Islands conjure up visions of paradise: a respite from the daily grind and a pristine spot of beach where you may unwind under rustling palms while gazing out at a calm blue sea.
However, not all islands are made equal. Some people’s beauty is characterized more by the water that surrounds them, which may enchant connoisseurs with its crystalline purity and vibrant coral kingdoms.
Other islands have lush rainforests and silky peaks, while others attract visitors with their cultural treasures. These islands are far from the workaday bustle yet near to creature comforts, whether you’re looking for magnificent beaches, stunning landscape, or fascinating cultures.
Find your personal Shangri-la on this list of the world’s most beautiful islands.
Pristine and picture-perfect, the Seychelles are worth traveling for. East of Kenya, this relatively unspoiled archipelago of 115 coral and granite islands is packed with attractions, from UNESCO-listed jungles and thriving coral reefs to palm-lined, powdery beaches flanked by giant boulders.
Almost half the total land area of these equatorial isles is protected, and many of the islands lie within fish-rich marine sanctuaries with excellent diving and snorkeling.
The Seychelles also feature some of the planet’s richest fishing grounds, making this a top destination for anglers. Add some spicy Créole cuisine into the mix, as well as the plush resorts of Mahé, Praslin, and La Digue, and it’s easy to understand the Seychelles’ allure.
The Cook Islands
If you’ve ever dreamed of being a castaway in the South Pacific, the Cook Islands are for you. Strung between French Polynesia and Samoa but with strong ties to New Zealand, the archipelago’s 15 islands are among the underrated jewels of the South Pacific.
Among the islands’ top attractions are enticing aquamarine lagoons, palm-fringed beaches, and volcanic peaks. Best of all, the locals are among the friendliest in the South Pacific.
Rarotonga is the main tourist hub, with its many resorts, lush peaks, and plentiful beaches. Aitutaki is one of the most beautiful islands in the South Pacific. Hibiscus-laced villages snuggle on the hillsides, and 21 motus or small islets lie along its heavenly lagoon, many within kayak distance of the resorts.
Ensconce yourself here in an over-the-water bungalow, or hole up in a rustic beach shack on a remote out island and live your Robinson Crusoe fantasies.
One of Australia’s go-to tropical escapes, Fiji ticks all the fantasy island boxes. White-sand beaches, translucent turquoise waters, and teeming coral reefs are all found here in abundance. And the Fijian people welcome visitors with warm, friendly smiles.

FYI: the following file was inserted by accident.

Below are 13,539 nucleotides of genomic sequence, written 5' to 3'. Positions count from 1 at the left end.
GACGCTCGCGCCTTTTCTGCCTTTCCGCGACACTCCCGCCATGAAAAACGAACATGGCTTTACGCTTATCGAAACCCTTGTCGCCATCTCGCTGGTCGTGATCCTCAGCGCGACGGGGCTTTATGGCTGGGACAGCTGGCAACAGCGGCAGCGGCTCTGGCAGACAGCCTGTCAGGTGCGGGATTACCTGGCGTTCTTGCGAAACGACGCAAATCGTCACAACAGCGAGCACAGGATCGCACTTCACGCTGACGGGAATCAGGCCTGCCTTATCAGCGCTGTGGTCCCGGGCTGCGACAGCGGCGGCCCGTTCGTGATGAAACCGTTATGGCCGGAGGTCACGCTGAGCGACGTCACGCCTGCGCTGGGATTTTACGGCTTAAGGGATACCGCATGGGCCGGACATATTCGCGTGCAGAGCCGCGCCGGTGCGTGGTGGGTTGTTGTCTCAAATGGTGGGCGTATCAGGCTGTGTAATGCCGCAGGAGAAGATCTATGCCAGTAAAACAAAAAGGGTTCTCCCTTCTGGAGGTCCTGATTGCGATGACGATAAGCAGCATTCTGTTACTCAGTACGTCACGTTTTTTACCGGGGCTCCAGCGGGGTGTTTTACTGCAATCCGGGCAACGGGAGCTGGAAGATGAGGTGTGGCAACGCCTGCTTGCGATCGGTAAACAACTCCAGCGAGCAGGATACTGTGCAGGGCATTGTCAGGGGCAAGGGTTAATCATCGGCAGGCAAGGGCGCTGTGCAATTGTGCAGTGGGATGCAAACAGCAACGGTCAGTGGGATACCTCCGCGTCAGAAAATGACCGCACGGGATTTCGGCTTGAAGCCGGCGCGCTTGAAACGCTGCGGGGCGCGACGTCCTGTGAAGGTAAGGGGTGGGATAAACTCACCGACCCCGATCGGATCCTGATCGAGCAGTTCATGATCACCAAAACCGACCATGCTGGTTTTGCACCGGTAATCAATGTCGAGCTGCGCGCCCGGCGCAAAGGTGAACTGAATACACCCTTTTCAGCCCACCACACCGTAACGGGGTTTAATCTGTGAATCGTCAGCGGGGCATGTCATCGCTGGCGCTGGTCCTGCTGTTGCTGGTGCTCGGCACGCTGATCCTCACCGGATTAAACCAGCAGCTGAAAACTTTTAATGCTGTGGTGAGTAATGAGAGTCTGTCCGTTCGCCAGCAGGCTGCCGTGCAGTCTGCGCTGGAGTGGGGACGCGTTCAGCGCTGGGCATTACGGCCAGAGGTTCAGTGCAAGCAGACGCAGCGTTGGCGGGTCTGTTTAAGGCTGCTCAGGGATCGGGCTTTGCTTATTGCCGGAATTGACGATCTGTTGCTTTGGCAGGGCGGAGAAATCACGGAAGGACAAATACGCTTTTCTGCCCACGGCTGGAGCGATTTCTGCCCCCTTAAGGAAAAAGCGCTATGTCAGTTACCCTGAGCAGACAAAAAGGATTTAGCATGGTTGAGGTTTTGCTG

Diving, snorkeling, fishing, and, in some areas, surfing are all popular things to do in Fiji, but sprawling under a palm tree and slipping into the silky warm seas can be equally rewarding. With more than 300 islands, it’s easy to find the best island for your vacation, from luxurious celebrity hideaways and family-friendly resorts to the sublime Yasawa and Mamanuca group.
Fijians love young children, so this a fabulous destination for families looking to relax.
Koh Samui, Thailand
Jungle-backed beaches, jewel-toned seas, and perfectly arching palms: Koh Samui is pure, tropical eye candy. Throw in kaleidoscopic coral reefs and the emerald peaks rising from the turquoise sea in the sublimely beautiful Ang Thong National Marine Park, and it’s hard not to fall in love with this tropical Thai paradise.
Koh Samui’s sister islands, Koh Phangan and Koh Tao, are also worth a visit. In fact, day trips to these idyllic islands are one of the top things to do during a visit to Koh Samui. Other popular places to visit include the beautiful boulder-strewn Chaweng and Lamai beaches, the shops and food stalls of Fisherman’s Village, and majestic Buddhist temples.
Whitsunday Islands, Australia
Sprinkled along the World Heritage-listed Great Barrier Reef, the Whitsunday Islands are Australia’s version of the classic tropical island fantasy. These 74 lush islands are the peaks of drowned hills rising above the strikingly blue Coral Sea.
Sailing is one of the popular things to do in the Whitsundays, and diving is excellent along the fish-rich coral reefs. This is an extremely fragile ecosystem protected by six national parks, and you can explore some of the islands on hiking trails.
Accommodation ranges from beachfront campsites, eco-retreats, and family resorts to luxury escapes like Hayman Island and Qualia on Hamilton Island.
Don’t miss the radiant silica sands of Whitehaven Beach, one of Australia’s best beaches, on Whitsunday Island.
Airlie Beach is the main launching point for Whitsunday adventures.